Catherine Hoskyns is currently Professor Emerita
in International Relations at Coventry University, UK.
In 1965 she published The Congo since Independence Jan 1960 – Dec 1961, a study of the breakdown in the Congo after independence, focusing on the international context.
She has maintained a long-term interest in developments
in East and Central Africa but has also done research and taught courses on gender politics and the history of the European Union.
For further biographical information and details of publications see
For further biographical information and details of publications see https://www.coventry.ac.uk/life-on-campus/staff-directory/arts-and-humanities/professor-catherine-hoskyns/
In 1958 I left Kenya and travelled by car through Uganda and the Eastern Congo towards what was then Rhodesia. I spent about three weeks in Kivu and Katanga. What follows is an account of that journey based on contemporary notes and letters and my memory. I have added a few more recent comments.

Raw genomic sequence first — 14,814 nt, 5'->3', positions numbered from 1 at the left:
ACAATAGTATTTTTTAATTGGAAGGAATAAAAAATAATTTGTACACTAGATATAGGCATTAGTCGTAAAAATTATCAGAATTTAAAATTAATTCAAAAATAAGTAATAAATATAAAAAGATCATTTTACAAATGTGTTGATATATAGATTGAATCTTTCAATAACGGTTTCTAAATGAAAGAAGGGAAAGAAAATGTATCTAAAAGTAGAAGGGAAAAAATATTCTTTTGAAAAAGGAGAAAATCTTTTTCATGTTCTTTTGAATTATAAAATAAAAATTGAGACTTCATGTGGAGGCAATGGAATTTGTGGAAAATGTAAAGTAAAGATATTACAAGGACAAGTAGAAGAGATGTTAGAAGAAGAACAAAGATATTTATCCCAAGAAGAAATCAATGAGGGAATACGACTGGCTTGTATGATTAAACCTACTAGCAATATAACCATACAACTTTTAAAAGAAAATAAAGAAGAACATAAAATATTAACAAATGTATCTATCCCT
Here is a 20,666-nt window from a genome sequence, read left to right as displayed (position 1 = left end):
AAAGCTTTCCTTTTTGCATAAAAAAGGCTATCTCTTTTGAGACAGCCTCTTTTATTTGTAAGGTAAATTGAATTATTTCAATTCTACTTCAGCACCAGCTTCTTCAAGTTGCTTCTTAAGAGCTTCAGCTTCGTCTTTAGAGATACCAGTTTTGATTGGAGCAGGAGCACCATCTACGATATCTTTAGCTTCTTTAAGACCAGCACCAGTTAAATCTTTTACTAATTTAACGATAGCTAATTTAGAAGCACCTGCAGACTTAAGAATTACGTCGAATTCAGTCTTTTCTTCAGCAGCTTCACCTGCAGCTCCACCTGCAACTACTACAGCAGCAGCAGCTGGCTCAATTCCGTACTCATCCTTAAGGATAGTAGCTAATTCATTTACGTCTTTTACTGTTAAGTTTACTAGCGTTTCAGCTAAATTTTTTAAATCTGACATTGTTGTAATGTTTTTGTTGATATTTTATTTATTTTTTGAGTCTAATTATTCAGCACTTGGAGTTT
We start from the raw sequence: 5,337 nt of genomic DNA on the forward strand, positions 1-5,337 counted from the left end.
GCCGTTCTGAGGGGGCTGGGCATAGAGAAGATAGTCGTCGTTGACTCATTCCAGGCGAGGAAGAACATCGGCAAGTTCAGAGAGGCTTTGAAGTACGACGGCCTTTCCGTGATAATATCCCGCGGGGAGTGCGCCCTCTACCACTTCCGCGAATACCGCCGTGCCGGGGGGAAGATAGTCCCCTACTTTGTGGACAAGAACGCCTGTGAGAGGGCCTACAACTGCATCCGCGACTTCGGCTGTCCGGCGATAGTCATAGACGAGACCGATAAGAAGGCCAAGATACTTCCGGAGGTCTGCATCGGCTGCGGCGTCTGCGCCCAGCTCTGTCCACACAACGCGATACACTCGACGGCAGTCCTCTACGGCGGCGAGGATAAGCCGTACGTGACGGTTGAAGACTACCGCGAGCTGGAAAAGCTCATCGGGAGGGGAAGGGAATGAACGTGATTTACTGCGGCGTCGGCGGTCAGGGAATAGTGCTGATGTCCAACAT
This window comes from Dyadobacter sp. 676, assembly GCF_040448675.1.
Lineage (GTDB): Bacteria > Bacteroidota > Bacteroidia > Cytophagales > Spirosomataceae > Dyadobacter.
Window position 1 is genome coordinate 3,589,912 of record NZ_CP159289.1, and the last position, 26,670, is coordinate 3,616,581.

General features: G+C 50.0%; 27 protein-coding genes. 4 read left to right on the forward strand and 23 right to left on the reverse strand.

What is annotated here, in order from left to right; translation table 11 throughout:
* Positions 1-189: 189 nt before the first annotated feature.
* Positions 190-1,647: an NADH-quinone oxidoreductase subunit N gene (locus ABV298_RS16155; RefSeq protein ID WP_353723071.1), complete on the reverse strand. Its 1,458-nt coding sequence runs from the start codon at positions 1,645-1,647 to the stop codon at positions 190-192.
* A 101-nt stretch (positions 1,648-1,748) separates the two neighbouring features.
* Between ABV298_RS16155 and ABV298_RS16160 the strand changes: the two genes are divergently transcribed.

At the end I have posed two questions for readers concerning the nature of the music scene in Kivu at that time and the level of political development. I should welcome any comments on these questions or on any other issues raised by the piece. What we saw and what we did not see strike me as relevant questions.
I am grateful to Gillian Mathys for contributing three photos of contemporary Kivu. What is surprising, given the history, is how similar they seem to what I remember.
This piece is based on diaries and letters written at the time with some subsequent commentary
“Centre of Kalemie (formerly Albertville) 2012. Photo Orrling”. Source: Wikimedia